DR. KATHLEEN KANNASS [continued]: The faculty at your home institutionare all doing very interesting things.Take a look at their websites, getan idea of what different faculty members are doing,and contact them, and see how youmight be able to get involved in their research projects.Gaining research skills is an essential toolfor your academic and professional future.

  • 15:03

    DR. KATHLEEN KANNASS [continued]: So today, we've seen some very differentdevelopmental patterns of attention.We had the toddler period and we had the preschool period.And you could see, during the toddler period,the boys were really easily taken off taskby what was going on with the distractor.

  • 15:17

    MARK: TV.

  • 15:17

    DR. KATHLEEN KANNASS: But during the preschool period,as children get older, they're much betterat holding and maintaining their attention.And that's related to increases that wesee in inhibitory control during that period as wellas increases in endogenous attention.All of those things really help children hold and maintaintheir attention.And one thing that's really interestingis that we see those-- a lot of changes between about three,

  • 15:39

    DR. KATHLEEN KANNASS [continued]: and four, and five years of age.And in fact, some of my past researchhas shown that the type of distractor--whether the distractor comes on and off intermittently,it's periodic, or whether it's on all the time-- thatmakes a big difference in how children pay attention.

  • 15:56

    MATHILDA: You know why I love dogs and cats?

  • 15:58

    DR. KATHLEEN KANNASS: Why?

  • 15:59

    MATHILDA: Because they're so cute.

  • 16:01

    DR. KATHLEEN KANNASS: Aren't they cute?And they're nice and furry, too.Aren't they fun?

  • 16:03

    MATHILDA: Yeah.

  • 16:04

    DR. KATHLEEN KANNASS: There are many thingsthat I love about my job.But as a developmental psychologist,I have to really go back to-- it's very important for meto make the world a better place for children.And so I see that happening with my research.Researchers are frequently looking at,what is the broader impact of this research study?So for example, the kind of work,

  • 16:25

    DR. KATHLEEN KANNASS [continued]: looking at attention and destractibilityin infants and young children, itcan be very informative to parents,and child care providers, as well as teachers, in terms of,how do we construct environments for young children thatare going to be the best for them to pay attention into learn the best?And then also my interdisciplinary research that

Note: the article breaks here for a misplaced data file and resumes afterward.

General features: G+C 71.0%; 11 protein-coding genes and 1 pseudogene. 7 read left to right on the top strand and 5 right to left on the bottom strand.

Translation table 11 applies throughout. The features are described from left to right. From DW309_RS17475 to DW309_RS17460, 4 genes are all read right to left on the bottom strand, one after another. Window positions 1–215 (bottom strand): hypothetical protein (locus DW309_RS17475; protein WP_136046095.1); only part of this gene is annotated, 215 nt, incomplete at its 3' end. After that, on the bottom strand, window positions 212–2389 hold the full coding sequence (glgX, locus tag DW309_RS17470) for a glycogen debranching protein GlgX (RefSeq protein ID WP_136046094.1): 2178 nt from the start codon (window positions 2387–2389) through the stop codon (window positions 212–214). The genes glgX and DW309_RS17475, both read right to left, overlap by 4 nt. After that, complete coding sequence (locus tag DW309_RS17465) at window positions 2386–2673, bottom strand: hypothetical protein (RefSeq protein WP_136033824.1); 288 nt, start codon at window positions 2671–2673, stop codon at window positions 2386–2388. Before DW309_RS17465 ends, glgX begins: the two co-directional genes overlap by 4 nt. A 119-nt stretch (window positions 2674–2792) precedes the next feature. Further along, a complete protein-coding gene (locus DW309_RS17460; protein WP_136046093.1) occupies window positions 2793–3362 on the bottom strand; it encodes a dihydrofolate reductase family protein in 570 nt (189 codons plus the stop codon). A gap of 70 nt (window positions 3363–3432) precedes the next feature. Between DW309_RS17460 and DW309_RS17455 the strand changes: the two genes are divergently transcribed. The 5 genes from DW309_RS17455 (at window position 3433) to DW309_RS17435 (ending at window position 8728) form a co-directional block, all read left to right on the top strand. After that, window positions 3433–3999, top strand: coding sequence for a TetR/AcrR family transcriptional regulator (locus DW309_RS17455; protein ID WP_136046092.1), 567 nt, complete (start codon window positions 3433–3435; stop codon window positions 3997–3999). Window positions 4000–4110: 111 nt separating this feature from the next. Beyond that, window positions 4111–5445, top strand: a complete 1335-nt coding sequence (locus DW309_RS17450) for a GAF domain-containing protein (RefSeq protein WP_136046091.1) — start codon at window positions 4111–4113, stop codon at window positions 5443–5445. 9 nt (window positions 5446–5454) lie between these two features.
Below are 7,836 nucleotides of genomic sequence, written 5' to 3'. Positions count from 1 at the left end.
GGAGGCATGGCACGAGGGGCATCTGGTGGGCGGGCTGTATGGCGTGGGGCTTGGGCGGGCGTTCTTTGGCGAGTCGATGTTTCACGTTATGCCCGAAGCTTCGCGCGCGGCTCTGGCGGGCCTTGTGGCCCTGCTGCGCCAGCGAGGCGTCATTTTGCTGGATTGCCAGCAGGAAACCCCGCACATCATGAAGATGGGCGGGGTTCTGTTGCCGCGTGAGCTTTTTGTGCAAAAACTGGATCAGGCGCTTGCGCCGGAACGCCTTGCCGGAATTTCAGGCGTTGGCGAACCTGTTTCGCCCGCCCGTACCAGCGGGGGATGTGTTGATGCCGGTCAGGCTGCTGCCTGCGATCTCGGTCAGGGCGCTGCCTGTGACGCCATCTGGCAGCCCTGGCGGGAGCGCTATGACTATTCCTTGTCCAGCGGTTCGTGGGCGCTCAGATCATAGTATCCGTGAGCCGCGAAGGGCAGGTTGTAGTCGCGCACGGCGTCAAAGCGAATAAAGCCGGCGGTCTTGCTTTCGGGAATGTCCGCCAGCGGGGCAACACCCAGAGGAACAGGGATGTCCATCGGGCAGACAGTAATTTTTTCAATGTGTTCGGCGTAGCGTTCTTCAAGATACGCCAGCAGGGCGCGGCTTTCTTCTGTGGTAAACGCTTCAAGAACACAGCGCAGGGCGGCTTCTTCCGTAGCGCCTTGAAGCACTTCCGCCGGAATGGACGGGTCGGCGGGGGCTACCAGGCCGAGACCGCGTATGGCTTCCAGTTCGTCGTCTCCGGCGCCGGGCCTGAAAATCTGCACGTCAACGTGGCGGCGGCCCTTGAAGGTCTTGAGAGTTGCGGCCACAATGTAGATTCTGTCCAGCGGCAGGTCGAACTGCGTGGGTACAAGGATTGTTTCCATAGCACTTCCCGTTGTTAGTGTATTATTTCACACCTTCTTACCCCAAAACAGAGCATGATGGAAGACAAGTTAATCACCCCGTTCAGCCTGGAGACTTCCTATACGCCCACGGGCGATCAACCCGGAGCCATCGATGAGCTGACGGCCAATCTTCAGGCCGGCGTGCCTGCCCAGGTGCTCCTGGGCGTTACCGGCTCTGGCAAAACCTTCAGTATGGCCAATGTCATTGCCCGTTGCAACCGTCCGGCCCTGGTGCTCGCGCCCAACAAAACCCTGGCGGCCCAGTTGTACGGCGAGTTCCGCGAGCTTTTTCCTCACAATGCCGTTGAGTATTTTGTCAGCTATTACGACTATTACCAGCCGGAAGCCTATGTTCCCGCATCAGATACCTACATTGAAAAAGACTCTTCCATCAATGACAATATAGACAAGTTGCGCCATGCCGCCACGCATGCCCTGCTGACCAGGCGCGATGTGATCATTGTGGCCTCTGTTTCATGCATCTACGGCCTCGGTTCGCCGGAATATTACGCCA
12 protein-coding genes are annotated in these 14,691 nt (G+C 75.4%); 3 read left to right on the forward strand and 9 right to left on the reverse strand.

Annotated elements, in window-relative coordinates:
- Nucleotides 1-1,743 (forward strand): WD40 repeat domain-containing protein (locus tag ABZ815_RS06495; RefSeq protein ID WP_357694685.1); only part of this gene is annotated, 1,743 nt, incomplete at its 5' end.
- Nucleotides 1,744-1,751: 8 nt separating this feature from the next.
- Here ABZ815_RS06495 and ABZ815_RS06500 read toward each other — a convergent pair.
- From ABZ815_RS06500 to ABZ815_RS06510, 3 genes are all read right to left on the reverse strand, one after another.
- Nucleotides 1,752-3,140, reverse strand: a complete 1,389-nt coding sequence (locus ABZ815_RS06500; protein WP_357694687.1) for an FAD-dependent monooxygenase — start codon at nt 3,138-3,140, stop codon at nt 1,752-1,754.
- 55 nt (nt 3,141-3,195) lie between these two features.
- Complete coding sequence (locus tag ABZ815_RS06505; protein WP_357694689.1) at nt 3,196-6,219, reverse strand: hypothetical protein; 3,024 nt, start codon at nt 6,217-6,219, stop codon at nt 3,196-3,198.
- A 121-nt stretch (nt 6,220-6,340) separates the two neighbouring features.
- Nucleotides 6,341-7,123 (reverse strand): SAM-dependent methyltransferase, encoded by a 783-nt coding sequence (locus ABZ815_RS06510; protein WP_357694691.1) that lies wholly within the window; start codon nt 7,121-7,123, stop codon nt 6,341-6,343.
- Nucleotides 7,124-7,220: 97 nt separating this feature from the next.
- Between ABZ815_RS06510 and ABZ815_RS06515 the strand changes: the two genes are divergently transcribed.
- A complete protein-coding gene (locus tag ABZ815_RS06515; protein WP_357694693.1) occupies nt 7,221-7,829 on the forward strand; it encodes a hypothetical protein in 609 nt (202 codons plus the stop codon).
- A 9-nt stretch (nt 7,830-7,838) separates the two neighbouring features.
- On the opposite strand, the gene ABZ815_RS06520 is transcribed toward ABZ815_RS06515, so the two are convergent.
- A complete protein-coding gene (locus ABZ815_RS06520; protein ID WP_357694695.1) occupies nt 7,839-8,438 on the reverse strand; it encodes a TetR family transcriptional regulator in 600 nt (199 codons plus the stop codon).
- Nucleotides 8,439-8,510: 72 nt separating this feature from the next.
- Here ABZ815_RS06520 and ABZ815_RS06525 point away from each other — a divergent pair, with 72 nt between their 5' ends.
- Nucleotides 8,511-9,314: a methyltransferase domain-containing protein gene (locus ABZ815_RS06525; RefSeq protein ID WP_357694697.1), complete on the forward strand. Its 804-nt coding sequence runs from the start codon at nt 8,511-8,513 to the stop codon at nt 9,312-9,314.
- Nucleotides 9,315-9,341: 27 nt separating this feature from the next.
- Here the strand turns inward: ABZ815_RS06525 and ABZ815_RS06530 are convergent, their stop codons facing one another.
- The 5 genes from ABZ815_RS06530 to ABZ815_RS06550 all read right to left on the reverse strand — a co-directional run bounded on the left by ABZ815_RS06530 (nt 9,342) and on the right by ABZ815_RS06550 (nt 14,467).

• 16:46

    DR. KATHLEEN KANNASS [continued]: looks at how nutrition effects cognitive development.So I see those two aspects as to really helpingto make the world a better place for children.But then teaching is an enormous part of that.As I look around that classroom of students,I see future psychologists, and I see future educators,

  • 17:07

    DR. KATHLEEN KANNASS [continued]: and I see future parents of young children.And so I really hope that when they leave my classroom,they will take away that informationand they will have learned about children and development.And that will help them to be a better psychologist,to be a better teacher, to be a better physician, and a betterparent.

Abstract

Dr. Kathleen Kannass describes her research into attention and distraction in young children. She works with infants, toddlers, and preschoolers to see how they maintain attention amid distraction.

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Research Ethics: Loyola University Chicago

Dr. Kathleen Kannass describes her research into attention and distraction in young children. She works with infants, toddlers, and preschoolers to see how they maintain attention amid distraction.